Progressive muscle relaxation exercises may improve depression, sleep, and quality of life in patients with epilepsy.
A study on the effects of progressive muscle relaxation (PMR) exercises in patients with epilepsy found a significant decrease in depressive symptoms, improved sleep, and improved quality of life.
“Progressive muscle relaxation exercise enables individuals to feel the difference between tension and relaxedness and teaches individuals to relax on their own, wrote the authors of this study. “It also provides relaxation and peace while reducing physical and emotional tension.”
This randomized controlled intervention study was published in Seizure – European Journal of Epilepsy.
The study included a total of 70 participants diagnosed with epilepsy. The participants were divided into control and intervention groups between November 1, 2022, and April 15, 2022. The patients in the intervention group underwent 12 PMR exercise sessions, 3 days a week, for 4 weeks.
PMR exercises are mind-body practices that create relaxation through regular and voluntary relaxation of large muscles, with many benefits such as improving mental and physical states of stress, pain, and fatigue.
The patients in the intervention group were required to practice relaxation techniques regularly at home for 30 minutes each day. The patients were asked to listen to and practice these exercises, especially before going to bed and while in a quiet environment.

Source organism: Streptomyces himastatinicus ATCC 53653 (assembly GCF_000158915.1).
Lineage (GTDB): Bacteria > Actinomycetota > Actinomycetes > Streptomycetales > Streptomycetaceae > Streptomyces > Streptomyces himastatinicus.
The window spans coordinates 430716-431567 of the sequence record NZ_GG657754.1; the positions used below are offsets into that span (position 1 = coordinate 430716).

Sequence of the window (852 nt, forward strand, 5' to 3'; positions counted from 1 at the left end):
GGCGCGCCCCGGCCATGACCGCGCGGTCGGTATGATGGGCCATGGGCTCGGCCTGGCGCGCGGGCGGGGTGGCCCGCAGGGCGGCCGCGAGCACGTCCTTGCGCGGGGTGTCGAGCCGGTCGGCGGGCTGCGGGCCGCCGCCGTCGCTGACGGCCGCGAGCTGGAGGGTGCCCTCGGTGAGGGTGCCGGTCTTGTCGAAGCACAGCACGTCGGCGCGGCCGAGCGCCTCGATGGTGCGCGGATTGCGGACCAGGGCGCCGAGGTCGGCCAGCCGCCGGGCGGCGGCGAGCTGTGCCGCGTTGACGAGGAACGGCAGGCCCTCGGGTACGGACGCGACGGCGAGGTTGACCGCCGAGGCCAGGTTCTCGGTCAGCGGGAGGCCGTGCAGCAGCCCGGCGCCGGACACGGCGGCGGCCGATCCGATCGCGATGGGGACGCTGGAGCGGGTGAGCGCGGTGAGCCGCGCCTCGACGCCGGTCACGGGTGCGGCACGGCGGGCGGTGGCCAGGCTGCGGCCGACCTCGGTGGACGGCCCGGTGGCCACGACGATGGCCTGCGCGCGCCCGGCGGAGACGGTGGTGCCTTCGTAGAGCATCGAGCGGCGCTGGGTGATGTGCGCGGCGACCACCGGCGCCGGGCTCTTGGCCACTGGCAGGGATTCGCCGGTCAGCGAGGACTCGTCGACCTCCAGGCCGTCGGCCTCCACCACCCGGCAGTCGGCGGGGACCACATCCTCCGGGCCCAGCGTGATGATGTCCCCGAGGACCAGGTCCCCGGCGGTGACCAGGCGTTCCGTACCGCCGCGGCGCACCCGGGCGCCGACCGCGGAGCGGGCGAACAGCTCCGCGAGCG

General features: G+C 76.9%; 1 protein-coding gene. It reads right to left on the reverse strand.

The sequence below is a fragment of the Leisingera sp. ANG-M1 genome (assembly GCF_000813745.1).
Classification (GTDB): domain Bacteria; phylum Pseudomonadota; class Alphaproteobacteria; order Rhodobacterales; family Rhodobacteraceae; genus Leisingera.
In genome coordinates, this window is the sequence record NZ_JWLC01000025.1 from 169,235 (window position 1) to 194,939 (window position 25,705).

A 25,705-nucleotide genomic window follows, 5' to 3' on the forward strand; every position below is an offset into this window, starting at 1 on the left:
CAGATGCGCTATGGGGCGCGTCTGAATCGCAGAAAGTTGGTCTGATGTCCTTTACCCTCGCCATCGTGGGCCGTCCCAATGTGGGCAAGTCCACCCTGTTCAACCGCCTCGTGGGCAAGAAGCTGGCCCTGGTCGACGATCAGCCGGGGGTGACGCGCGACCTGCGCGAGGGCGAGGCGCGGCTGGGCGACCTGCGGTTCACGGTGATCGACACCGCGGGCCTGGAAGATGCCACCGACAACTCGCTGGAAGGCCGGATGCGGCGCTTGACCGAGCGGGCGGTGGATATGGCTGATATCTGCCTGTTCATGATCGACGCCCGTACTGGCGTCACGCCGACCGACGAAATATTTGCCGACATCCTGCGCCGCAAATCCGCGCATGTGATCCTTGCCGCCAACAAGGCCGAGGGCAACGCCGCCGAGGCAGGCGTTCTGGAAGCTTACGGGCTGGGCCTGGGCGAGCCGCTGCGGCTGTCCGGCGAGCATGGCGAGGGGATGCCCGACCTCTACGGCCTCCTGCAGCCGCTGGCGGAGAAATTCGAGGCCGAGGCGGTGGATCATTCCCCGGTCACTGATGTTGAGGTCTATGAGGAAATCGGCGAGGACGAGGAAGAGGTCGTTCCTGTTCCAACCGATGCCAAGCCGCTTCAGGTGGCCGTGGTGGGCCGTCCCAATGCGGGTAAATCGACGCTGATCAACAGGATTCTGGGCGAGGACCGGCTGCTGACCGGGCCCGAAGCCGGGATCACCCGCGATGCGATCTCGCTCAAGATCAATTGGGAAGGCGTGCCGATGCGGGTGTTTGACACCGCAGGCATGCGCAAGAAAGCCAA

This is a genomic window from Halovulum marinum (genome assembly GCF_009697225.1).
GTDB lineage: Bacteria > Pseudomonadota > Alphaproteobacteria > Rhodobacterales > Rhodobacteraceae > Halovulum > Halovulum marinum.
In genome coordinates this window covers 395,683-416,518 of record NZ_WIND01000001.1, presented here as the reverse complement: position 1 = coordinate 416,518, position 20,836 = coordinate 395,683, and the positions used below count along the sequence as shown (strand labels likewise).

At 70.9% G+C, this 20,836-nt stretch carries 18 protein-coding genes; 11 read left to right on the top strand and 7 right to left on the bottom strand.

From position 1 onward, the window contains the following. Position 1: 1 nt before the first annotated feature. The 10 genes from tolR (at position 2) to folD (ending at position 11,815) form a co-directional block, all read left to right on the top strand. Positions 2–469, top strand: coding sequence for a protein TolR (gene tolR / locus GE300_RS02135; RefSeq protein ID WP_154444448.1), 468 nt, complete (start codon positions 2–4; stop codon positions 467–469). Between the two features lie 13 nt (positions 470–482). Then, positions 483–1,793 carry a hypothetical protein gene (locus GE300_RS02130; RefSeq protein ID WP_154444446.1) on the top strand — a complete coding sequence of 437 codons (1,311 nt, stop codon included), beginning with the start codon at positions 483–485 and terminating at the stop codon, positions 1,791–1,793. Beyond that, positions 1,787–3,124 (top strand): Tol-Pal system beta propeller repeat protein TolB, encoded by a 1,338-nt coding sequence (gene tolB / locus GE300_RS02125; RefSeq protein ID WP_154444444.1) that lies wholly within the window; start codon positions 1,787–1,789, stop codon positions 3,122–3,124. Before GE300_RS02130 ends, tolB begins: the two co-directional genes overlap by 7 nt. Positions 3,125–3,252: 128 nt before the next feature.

Data came from a personal information form, the Pittsburgh Sleep Quality Index (PSQI), the Beck Depression Inventory (BDI), and the Quality of Life in Epilepsy Inventory (QUOLIE-31). The instruments measured changes in depression, sleep, and quality of life from pre-intervention and post-intervention in both groups of patients.
The researchers found that the mean PSQI total score, subscale scores, and mean BDI total scores of the patients decreased significantly compared with those in the control group (P <.05). Additionally, a significant decrease (P <.05) was found between mean QUOLIE-31 total scores and subscale scores in the intervention-group after undergoing the muscle relaxation exercises. The mean scores of the intervention group after the sessions were significantly higher than those in the control group (P <.05).
The overall attenuation of muscle tension and increase in overall physiological relaxation seen in these patients who underwent intervention suggests that PMR may provide benefits in patients with epilepsy, including improving heart rate, cortisol, blood pressure, pain relief, depression, and stress.
This study had some limitations. For example, the findings can’t be generalized for all patients with epilepsy, since it reports a single university hospital experience. Additionally, only patients who could use WhatsApp from their smartphones were included.
Despite limitations, the changes in scores in the intervention group compared with the control group suggests that PMR can decrease depressive symptoms, improve sleep, and create a better quality of life.
The researchers suggested that PMR can be recommended for patients with epilepsy under the following conditions:
“Progressive muscle relaxation exercises decreased depressive symptoms severity and improved sleep and life quality in patients with epilepsy. Progressive relaxation exercises may be recommended as a complementary nursing intervention in treating epilepsy,” wrote the authors.
Özden B, Turan GB. Effects of progressive muscle relaxation exercises on patients with epilepsy on level of depression, quality of sleep, and quality of life: A randomized controlled trial. Seizure. 2023. doi:10.1016/j.seizure.2023.01.002